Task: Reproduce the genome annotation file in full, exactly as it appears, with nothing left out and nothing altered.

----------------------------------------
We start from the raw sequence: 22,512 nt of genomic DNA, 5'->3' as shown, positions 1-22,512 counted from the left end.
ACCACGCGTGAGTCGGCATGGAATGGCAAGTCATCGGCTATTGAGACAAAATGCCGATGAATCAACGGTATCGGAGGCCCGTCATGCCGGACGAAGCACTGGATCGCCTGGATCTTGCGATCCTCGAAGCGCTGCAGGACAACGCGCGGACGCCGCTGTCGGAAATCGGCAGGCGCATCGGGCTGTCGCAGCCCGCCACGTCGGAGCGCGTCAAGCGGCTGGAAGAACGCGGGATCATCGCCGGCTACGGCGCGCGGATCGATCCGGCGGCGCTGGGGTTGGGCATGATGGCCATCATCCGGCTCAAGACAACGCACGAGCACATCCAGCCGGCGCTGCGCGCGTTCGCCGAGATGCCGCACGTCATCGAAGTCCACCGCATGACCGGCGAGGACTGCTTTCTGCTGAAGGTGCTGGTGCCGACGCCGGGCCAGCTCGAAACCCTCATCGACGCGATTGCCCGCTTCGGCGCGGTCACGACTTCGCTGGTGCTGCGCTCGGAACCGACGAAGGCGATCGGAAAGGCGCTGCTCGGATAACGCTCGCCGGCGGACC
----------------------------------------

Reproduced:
We start from the raw sequence: 22,512 nt of genomic DNA, 5'->3' as shown, positions 1-22,512 counted from the left end.
ACCACGCGTGAGTCGGCATGGAATGGCAAGTCATCGGCTATTGAGACAAAATGCCGATGAATCAACGGTATCGGAGGCCCGTCATGCCGGACGAAGCACTGGATCGCCTGGATCTTGCGATCCTCGAAGCGCTGCAGGACAACGCGCGGACGCCGCTGTCGGAAATCGGCAGGCGCATCGGGCTGTCGCAGCCCGCCACGTCGGAGCGCGTCAAGCGGCTGGAAGAACGCGGGATCATCGCCGGCTACGGCGCGCGGATCGATCCGGCGGCGCTGGGGTTGGGCATGATGGCCATCATCCGGCTCAAGACAACGCACGAGCACATCCAGCCGGCGCTGCGCGCGTTCGCCGAGATGCCGCACGTCATCGAAGTCCACCGCATGACCGGCGAGGACTGCTTTCTGCTGAAGGTGCTGGTGCCGACGCCGGGCCAGCTCGAAACCCTCATCGACGCGATTGCCCGCTTCGGCGCGGTCACGACTTCGCTGGTGCTGCGCTCGGAACCGACGAAGGCGATCGGAAAGGCGCTGCTCGGATAACGCTCGCCGGCGGACC